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Renault Initiale Paris concept (2013) at Frankfurt motor show

Tue, 10 Sep 2013 00:00:00 -0700

The Renault Initiale Paris concept previews the next-gen Espace, with a view to shifting the new MPV upmarket. Whether a Renault people carrier can be taken seriously as an upmarket proposition is up to you, but there’s no arguing with some of the exceptional attention to detail dotted around the Initiale Paris.

What’s under the Renault Initiale Paris’s bonnet?

Renault’s idea of the ultimate diesel engine. Based on humble 1.6-litre dCi architecture, the engine has been tuned to develop 295lb ft – up from 236lb ft in the standard version. It emits 40g less CO2 per kilometre travelled, and burns 25% less fuel than an equivalently powerful diesel, says Renault.

Inside the engine, Renault has used hollowed-out, low-friction steel pistons, employing the same design techniques used in Renault’s championship-winning Formula One V8s. The Initiale Paris’s engine is mated to Renault’s six-speed dual-clutch transmission, operated via steering-column-mounted paddleshifters, as per the new Renaultsport Clio 200 Turbo and Renault Clio GT.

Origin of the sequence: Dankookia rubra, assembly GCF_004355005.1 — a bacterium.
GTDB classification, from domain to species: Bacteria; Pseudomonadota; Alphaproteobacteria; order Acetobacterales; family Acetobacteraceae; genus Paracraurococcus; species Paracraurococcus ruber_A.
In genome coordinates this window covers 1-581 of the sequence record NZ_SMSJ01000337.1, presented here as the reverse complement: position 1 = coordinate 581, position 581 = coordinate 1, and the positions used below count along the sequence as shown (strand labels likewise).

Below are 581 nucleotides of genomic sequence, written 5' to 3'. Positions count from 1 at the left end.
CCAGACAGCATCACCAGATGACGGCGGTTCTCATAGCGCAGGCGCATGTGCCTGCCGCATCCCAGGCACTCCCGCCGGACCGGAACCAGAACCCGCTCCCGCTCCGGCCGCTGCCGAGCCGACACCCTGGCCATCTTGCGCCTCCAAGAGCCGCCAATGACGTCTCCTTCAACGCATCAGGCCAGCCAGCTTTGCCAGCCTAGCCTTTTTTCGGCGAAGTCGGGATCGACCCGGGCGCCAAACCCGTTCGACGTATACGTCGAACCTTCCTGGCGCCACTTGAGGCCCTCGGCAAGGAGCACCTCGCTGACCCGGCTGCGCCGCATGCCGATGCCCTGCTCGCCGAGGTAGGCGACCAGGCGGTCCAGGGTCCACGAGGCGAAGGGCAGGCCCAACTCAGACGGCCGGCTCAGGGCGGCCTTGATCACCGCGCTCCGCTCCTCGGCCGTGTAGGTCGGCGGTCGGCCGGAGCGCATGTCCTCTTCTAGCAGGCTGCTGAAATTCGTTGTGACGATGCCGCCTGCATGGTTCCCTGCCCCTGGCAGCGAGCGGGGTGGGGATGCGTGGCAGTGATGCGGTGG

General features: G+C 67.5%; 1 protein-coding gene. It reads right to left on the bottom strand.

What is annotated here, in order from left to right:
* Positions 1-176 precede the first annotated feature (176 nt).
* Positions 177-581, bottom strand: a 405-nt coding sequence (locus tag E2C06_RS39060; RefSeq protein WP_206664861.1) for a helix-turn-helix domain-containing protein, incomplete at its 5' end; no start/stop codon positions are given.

What are the design highlights of the Renault Initiale Paris?

The wheels and cabin floor are fashioned from an intricate matrix of lattice-like framework, inspired by the Eifel Tower’s structure. It’s also a nod to old-school aeroplane frames – a theme continued with the tailfin-aping C-pillar. Inside, the seats and centre console are affixed with hidden joins, to give the impression it’s all floating in mid-air.

The roof is a particularly cool feature: milled directly into the Initiale Paris’s aluminium bodyshell is a street map of Paris itself. It’s not as useful as a sat-nav, mind, but points for imagination all the same.

Other design delights? How about the LED running lights which ‘blink’ periodically, giving the impression the Initiale Paris is alive? Or the bespoke 32-speaker Bose surround-sound system, which plays a 'tailored ambient sound' when passengers enter and exit the car? It’s all here, along with unpolished walnut cabin trim, rear-view cameras instead of door mirrors, and motorised running boards which extend from the car’s sills to help you enter and exit the private-jet-like cabin.


By Ollie Kew